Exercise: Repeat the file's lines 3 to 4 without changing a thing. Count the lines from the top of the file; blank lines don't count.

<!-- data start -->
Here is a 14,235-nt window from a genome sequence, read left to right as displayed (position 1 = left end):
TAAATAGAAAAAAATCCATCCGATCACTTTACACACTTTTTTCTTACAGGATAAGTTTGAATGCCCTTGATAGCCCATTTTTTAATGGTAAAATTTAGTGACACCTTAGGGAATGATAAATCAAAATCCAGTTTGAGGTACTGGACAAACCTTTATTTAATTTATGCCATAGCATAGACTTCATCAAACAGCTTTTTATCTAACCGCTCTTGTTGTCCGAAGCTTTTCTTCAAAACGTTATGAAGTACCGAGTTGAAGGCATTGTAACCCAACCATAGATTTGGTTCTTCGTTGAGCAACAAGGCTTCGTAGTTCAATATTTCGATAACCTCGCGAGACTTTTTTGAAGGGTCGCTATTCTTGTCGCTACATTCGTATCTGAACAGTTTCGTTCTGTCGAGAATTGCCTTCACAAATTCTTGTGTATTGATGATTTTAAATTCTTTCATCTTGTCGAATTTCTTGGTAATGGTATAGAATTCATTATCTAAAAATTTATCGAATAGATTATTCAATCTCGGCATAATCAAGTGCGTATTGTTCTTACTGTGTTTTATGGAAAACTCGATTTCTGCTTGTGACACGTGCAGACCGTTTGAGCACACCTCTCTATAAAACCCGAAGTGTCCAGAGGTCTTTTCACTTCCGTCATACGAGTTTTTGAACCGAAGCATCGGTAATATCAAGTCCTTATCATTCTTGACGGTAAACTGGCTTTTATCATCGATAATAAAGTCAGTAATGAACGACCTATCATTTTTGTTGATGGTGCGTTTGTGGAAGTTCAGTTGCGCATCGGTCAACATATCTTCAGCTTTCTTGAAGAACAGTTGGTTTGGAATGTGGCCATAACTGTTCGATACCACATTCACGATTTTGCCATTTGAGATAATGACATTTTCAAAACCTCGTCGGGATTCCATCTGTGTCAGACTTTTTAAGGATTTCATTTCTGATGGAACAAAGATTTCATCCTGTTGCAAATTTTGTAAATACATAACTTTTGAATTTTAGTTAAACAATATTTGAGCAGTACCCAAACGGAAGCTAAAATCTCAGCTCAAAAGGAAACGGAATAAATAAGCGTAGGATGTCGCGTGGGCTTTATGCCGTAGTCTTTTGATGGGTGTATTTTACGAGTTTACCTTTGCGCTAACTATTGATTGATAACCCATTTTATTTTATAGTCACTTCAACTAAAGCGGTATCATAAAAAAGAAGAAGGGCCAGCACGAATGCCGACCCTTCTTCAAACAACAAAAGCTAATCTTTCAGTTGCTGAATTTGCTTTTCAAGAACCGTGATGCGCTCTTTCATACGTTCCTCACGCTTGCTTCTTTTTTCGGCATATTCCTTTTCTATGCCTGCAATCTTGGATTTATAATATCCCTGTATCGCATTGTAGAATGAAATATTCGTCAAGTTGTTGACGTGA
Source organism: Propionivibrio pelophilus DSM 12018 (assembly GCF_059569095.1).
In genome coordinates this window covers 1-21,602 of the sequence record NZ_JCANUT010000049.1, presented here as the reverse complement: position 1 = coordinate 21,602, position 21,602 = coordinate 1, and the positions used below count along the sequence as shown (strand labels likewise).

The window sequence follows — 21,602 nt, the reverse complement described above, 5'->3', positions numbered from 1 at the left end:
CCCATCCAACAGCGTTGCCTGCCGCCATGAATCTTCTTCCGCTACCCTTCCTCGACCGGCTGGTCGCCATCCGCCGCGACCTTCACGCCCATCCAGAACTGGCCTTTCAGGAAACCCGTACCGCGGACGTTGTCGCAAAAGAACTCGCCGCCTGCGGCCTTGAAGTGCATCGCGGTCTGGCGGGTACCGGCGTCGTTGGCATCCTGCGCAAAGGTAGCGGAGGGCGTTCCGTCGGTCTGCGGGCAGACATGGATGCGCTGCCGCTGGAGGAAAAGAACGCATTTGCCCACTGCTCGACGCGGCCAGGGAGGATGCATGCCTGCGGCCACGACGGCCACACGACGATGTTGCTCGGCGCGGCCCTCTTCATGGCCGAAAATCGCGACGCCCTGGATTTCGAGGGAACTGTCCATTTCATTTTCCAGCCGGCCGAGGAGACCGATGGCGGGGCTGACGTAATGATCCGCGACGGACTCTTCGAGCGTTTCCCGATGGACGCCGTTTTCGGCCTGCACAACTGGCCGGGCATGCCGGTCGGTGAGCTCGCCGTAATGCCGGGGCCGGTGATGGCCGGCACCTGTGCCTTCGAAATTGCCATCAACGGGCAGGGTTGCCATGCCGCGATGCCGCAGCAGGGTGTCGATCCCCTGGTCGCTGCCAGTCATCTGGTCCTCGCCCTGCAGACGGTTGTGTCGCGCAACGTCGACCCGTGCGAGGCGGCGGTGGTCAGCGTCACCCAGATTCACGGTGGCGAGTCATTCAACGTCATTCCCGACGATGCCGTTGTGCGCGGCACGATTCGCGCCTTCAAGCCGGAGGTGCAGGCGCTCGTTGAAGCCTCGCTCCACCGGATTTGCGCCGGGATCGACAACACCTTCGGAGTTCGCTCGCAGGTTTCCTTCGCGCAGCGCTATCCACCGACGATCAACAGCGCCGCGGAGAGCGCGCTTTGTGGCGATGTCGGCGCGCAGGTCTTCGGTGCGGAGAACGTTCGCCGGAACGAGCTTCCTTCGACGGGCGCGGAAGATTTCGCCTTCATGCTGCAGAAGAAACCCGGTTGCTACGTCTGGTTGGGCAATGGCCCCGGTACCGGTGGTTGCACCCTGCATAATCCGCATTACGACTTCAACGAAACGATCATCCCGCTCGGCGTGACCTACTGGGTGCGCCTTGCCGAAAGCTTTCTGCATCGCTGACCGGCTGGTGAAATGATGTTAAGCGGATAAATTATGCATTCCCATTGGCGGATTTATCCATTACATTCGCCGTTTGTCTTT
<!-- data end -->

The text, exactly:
Source organism: Propionivibrio pelophilus DSM 12018 (assembly GCF_059569095.1).
In genome coordinates this window covers 1-21,602 of the sequence record NZ_JCANUT010000049.1, presented here as the reverse complement: position 1 = coordinate 21,602, position 21,602 = coordinate 1, and the positions used below count along the sequence as shown (strand labels likewise).